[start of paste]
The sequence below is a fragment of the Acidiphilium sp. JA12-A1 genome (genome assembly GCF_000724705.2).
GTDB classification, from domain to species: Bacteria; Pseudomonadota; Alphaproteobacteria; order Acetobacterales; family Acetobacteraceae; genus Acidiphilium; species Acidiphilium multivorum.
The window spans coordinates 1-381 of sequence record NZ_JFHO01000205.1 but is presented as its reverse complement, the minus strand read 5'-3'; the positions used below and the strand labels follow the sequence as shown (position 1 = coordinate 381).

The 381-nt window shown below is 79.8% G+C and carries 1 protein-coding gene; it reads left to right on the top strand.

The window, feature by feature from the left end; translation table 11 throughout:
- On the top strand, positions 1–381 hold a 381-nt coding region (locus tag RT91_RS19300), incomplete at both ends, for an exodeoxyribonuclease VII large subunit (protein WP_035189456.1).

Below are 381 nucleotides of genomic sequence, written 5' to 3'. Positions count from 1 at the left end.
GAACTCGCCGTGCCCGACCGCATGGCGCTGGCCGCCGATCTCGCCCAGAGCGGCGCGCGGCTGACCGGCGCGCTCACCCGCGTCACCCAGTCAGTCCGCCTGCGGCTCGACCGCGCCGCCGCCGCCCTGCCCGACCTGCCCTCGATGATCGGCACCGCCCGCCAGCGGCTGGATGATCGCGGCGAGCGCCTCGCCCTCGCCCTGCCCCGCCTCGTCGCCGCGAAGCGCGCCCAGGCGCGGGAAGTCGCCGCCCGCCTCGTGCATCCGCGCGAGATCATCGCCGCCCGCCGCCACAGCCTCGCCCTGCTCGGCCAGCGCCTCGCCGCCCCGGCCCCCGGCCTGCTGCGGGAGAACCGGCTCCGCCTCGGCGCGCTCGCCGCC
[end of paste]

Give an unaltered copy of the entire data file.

The sequence below is a fragment of the Acidiphilium sp. JA12-A1 genome (genome assembly GCF_000724705.2).
GTDB classification, from domain to species: Bacteria; Pseudomonadota; Alphaproteobacteria; order Acetobacterales; family Acetobacteraceae; genus Acidiphilium; species Acidiphilium multivorum.
The window spans coordinates 1-381 of sequence record NZ_JFHO01000205.1 but is presented as its reverse complement, the minus strand read 5'-3'; the positions used below and the strand labels follow the sequence as shown (position 1 = coordinate 381).

The 381-nt window shown below is 79.8% G+C and carries 1 protein-coding gene; it reads left to right on the top strand.

The window, feature by feature from the left end; translation table 11 throughout:
- On the top strand, positions 1–381 hold a 381-nt coding region (locus tag RT91_RS19300), incomplete at both ends, for an exodeoxyribonuclease VII large subunit (protein WP_035189456.1).

Below are 381 nucleotides of genomic sequence, written 5' to 3'. Positions count from 1 at the left end.
GAACTCGCCGTGCCCGACCGCATGGCGCTGGCCGCCGATCTCGCCCAGAGCGGCGCGCGGCTGACCGGCGCGCTCACCCGCGTCACCCAGTCAGTCCGCCTGCGGCTCGACCGCGCCGCCGCCGCCCTGCCCGACCTGCCCTCGATGATCGGCACCGCCCGCCAGCGGCTGGATGATCGCGGCGAGCGCCTCGCCCTCGCCCTGCCCCGCCTCGTCGCCGCGAAGCGCGCCCAGGCGCGGGAAGTCGCCGCCCGCCTCGTGCATCCGCGCGAGATCATCGCCGCCCGCCGCCACAGCCTCGCCCTGCTCGGCCAGCGCCTCGCCGCCCCGGCCCCCGGCCTGCTGCGGGAGAACCGGCTCCGCCTCGGCGCGCTCGCCGCC